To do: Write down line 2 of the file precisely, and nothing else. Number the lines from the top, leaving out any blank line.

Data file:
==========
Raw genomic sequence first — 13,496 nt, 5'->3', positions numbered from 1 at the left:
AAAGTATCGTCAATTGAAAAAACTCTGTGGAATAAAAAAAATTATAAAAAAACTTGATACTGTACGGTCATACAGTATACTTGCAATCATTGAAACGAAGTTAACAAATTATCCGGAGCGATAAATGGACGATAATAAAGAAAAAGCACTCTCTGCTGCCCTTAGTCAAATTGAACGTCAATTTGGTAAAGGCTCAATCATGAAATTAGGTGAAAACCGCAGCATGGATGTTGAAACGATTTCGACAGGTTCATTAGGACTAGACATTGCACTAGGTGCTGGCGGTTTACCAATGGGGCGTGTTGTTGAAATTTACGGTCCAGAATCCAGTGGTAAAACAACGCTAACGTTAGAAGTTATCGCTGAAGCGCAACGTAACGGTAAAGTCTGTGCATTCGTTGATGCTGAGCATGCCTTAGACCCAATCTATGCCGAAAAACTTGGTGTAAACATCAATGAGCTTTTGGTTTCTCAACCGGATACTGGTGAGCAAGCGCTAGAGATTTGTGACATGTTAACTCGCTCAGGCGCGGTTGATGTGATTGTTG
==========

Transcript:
AAAGTATCGTCAATTGAAAAAACTCTGTGGAATAAAAAAAATTATAAAAAAACTTGATACTGTACGGTCATACAGTATACTTGCAATCATTGAAACGAAGTTAACAAATTATCCGGAGCGATAAATGGACGATAATAAAGAAAAAGCACTCTCTGCTGCCCTTAGTCAAATTGAACGTCAATTTGGTAAAGGCTCAATCATGAAATTAGGTGAAAACCGCAGCATGGATGTTGAAACGATTTCGACAGGTTCATTAGGACTAGACATTGCACTAGGTGCTGGCGGTTTACCAATGGGGCGTGTTGTTGAAATTTACGGTCCAGAATCCAGTGGTAAAACAACGCTAACGTTAGAAGTTATCGCTGAAGCGCAACGTAACGGTAAAGTCTGTGCATTCGTTGATGCTGAGCATGCCTTAGACCCAATCTATGCCGAAAAACTTGGTGTAAACATCAATGAGCTTTTGGTTTCTCAACCGGATACTGGTGAGCAAGCGCTAGAGATTTGTGACATGTTAACTCGCTCAGGCGCGGTTGATGTGATTGTTG